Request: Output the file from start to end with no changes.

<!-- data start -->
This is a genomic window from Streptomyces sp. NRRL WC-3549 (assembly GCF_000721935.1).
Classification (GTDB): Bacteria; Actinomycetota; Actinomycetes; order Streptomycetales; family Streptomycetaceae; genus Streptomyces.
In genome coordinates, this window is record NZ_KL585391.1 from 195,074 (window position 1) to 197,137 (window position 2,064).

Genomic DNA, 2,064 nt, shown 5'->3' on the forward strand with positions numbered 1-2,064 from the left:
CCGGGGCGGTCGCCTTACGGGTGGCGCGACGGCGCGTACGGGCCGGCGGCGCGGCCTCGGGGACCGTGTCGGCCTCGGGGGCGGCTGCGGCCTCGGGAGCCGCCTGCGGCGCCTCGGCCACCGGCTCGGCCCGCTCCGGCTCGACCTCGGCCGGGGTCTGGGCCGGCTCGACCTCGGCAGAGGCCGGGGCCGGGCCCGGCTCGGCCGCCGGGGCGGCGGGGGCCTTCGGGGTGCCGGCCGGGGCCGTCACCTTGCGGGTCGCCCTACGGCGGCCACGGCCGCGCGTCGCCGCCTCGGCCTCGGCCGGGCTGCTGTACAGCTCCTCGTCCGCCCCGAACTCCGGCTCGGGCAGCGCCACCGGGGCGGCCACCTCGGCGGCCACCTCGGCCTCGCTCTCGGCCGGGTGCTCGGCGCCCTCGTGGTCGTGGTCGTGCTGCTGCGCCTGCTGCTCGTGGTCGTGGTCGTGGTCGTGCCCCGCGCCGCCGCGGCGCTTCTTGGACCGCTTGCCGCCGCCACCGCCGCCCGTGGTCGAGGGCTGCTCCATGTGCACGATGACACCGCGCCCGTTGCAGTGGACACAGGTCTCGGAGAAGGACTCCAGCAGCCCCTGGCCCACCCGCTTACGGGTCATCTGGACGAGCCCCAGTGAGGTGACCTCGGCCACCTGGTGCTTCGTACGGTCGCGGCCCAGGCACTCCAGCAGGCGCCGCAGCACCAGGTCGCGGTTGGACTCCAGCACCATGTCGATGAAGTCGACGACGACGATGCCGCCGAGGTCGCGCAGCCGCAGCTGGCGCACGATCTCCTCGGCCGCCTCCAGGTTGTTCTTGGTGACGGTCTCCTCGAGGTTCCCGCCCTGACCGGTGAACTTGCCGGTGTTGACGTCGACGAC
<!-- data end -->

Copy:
This is a genomic window from Streptomyces sp. NRRL WC-3549 (assembly GCF_000721935.1).
Classification (GTDB): Bacteria; Actinomycetota; Actinomycetes; order Streptomycetales; family Streptomycetaceae; genus Streptomyces.
In genome coordinates, this window is record NZ_KL585391.1 from 195,074 (window position 1) to 197,137 (window position 2,064).

Genomic DNA, 2,064 nt, shown 5'->3' on the forward strand with positions numbered 1-2,064 from the left:
CCGGGGCGGTCGCCTTACGGGTGGCGCGACGGCGCGTACGGGCCGGCGGCGCGGCCTCGGGGACCGTGTCGGCCTCGGGGGCGGCTGCGGCCTCGGGAGCCGCCTGCGGCGCCTCGGCCACCGGCTCGGCCCGCTCCGGCTCGACCTCGGCCGGGGTCTGGGCCGGCTCGACCTCGGCAGAGGCCGGGGCCGGGCCCGGCTCGGCCGCCGGGGCGGCGGGGGCCTTCGGGGTGCCGGCCGGGGCCGTCACCTTGCGGGTCGCCCTACGGCGGCCACGGCCGCGCGTCGCCGCCTCGGCCTCGGCCGGGCTGCTGTACAGCTCCTCGTCCGCCCCGAACTCCGGCTCGGGCAGCGCCACCGGGGCGGCCACCTCGGCGGCCACCTCGGCCTCGCTCTCGGCCGGGTGCTCGGCGCCCTCGTGGTCGTGGTCGTGCTGCTGCGCCTGCTGCTCGTGGTCGTGGTCGTGGTCGTGCCCCGCGCCGCCGCGGCGCTTCTTGGACCGCTTGCCGCCGCCACCGCCGCCCGTGGTCGAGGGCTGCTCCATGTGCACGATGACACCGCGCCCGTTGCAGTGGACACAGGTCTCGGAGAAGGACTCCAGCAGCCCCTGGCCCACCCGCTTACGGGTCATCTGGACGAGCCCCAGTGAGGTGACCTCGGCCACCTGGTGCTTCGTACGGTCGCGGCCCAGGCACTCCAGCAGGCGCCGCAGCACCAGGTCGCGGTTGGACTCCAGCACCATGTCGATGAAGTCGACGACGACGATGCCGCCGAGGTCGCGCAGCCGCAGCTGGCGCACGATCTCCTCGGCCGCCTCCAGGTTGTTCTTGGTGACGGTCTCCTCGAGGTTCCCGCCCTGACCGGTGAACTTGCCGGTGTTGACGTCGACGAC